Wage Hour Claims and Casuto v. Town of Greenwich: The Department of Labor Investigation Is Not The End of The Story

LR-Conference-Table-Men-FolderEmployers who have been through an investigation by the Connecticut Department of Labor Wage & Workplace Standards Division unfortunately have intimate knowledge of the potential burdens of defending against employee wage claims.  To make things even less joyous for employers facing such claims, the Connecticut Superior Court’s recent decision in Casuto v. Town of Greenwich, 2013 WL 7020504 (Conn. Super. December 20, 2013) highlights the fact that the remedies available to employees through such an investigation and through a lawsuit are not mutually exclusive.

In Casuto, fourteen current and former public school food service employees alleged that their employer (the Town of Greenwich and its Board of Education) had for several years failed to compensate them for their fifteen-minute breaks.  After the  Connecticut Department of Labor found this practice to be illegal, the employer remitted to the employees unpaid wages, with interest.  Nevertheless, the employees still brought a lawsuit.  The employer moved to dismiss, asserting that 1) the matter was moot because the employees had already received compensation from the employer for the withheld wages (with interest) as a result of the Department of Labor's investigation, and 2) employees claiming unpaid wages may seek the assistance of the Department of Labor or file suit, but not both.

The Superior Court denied the motion to dismiss.  The Court noted that under Connecticut General Statutes §31–72, the employees may be entitled to receive twice the unpaid wages plus costs and reasonable attorneys’ fees if the employer’s actions in withholding the wages are found in bad faith, arbitrary, or unreasonable.  As such, the employees were not seeking the “whole apple again, just that part they have not yet received but to which they are potentially entitled under the statute.”  Next, the Court rejected the claim the Department of Labor’s actions in investigating the matter (and getting payment of owed wages to the employees) precluded a lawsuit.  The Court ruled that an employee continues to retain the right to file suit even after the Department of Labor has commenced collecting the unpaid wages, as long as the Department has not yet commenced a wage collection action in court.  As the Department of Labor had not exercised its authority to file suit, the employees in Casuto retained the right to file suit to recover damages (beyond those wages already paid) under Connecticut General Statutes §31–72.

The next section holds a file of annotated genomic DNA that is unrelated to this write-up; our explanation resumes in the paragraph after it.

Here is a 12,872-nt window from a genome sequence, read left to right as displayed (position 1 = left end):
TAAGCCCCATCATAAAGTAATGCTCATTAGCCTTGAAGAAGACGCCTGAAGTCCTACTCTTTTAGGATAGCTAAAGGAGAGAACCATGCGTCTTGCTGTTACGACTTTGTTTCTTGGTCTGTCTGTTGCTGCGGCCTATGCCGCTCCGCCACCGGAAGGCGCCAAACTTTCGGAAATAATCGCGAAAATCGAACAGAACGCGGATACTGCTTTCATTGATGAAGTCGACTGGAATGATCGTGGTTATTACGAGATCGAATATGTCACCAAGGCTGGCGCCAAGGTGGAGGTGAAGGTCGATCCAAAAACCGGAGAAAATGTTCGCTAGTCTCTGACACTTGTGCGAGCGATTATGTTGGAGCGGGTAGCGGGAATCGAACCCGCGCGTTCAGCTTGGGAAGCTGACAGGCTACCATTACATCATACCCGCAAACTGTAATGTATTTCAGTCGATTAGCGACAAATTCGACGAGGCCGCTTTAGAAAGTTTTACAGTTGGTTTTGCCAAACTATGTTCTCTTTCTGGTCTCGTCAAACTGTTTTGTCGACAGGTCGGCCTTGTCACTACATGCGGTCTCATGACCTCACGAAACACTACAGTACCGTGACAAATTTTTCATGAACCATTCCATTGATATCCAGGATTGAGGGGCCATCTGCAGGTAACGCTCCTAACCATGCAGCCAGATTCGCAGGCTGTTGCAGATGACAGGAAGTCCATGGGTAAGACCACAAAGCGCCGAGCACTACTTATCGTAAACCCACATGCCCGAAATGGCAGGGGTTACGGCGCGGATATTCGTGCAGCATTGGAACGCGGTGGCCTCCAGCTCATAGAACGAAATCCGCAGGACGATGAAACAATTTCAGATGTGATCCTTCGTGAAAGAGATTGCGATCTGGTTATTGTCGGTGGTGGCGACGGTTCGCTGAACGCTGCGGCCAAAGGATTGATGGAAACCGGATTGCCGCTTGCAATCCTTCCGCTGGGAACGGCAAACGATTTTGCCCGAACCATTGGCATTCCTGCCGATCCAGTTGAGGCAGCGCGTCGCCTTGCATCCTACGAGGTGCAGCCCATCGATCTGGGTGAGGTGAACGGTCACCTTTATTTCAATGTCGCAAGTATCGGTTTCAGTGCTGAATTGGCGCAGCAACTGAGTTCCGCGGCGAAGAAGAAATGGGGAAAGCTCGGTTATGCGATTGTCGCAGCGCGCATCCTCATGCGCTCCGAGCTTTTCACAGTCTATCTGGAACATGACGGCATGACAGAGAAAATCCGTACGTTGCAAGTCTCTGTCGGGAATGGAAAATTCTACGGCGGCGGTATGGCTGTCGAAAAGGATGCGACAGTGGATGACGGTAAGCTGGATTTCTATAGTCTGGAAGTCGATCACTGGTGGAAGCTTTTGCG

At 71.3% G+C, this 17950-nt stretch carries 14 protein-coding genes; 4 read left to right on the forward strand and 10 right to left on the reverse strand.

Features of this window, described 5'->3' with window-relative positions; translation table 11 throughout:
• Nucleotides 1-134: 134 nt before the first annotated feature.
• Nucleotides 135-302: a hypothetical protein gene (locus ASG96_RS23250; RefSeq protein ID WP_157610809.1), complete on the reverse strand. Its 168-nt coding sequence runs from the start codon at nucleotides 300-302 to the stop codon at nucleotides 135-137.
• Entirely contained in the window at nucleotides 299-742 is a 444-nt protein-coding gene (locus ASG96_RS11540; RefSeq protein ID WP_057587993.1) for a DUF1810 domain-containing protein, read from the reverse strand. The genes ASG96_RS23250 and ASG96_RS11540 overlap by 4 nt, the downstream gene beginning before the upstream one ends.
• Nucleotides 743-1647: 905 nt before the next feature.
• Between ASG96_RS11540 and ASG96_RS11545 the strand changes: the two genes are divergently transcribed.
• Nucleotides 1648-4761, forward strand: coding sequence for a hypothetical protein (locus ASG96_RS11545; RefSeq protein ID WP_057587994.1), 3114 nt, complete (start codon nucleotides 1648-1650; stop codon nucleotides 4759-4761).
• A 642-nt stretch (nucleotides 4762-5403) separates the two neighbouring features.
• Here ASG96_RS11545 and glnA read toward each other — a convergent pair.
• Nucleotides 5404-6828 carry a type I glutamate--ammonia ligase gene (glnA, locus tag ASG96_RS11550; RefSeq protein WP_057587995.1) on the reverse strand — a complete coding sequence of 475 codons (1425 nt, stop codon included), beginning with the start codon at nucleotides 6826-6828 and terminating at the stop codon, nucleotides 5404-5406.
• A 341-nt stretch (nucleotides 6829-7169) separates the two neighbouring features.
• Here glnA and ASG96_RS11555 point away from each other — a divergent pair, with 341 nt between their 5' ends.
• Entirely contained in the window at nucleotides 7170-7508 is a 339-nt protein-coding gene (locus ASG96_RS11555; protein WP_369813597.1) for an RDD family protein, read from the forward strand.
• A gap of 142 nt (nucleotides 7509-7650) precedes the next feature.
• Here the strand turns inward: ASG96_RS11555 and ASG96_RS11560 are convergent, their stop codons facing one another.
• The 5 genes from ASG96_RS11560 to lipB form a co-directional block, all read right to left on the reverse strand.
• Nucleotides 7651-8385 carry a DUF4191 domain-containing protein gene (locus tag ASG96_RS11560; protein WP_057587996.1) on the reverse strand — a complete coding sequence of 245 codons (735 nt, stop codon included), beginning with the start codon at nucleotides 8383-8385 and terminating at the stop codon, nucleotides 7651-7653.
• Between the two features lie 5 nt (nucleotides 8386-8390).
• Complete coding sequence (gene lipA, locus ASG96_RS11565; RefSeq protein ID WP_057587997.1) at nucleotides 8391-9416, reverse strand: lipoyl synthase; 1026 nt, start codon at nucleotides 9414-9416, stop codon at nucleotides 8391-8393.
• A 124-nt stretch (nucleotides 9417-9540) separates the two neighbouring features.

WHY IS THIS CASE IMPORTANT AND WHAT LESSON IS TO BE LEARNED:  Employers are often cajoled during the Department of Labor investigation process to consider settlement of unpaid wages claims.  Obviously, many factors play into the settlement decision (the likelihood of success or failure, avoiding future litigation costs, avoiding further administrative hassles, peace of mind and closure).  In light of both the significant civil and (yes) even criminal penalties that may exist as a result of an unpaid wage claim, there may be a tendency to consider settling the claims at face value and calling it a day.  However, it is truly not over until it is over.  Unless the employer secures a release by the employee of (at least) claims related to the payment/non-payment of wages, then the employee may still come after the employer for double damages and attorneys’ fees via a lawsuit under Connecticut General Statute §31-72.  While the employee would have the potentially heavy burden of proving that the non-payment of wages was a result of “bad faith, arbitrariness, or unreasonableness,” the employer would still have to endure the time, energy and expense involved in defending itself against a suit.  Thus, it is imperative that employers attempt to acquire full closure via an appropriate release when seeking to resolve wage claims at the administrative/investigatory level.

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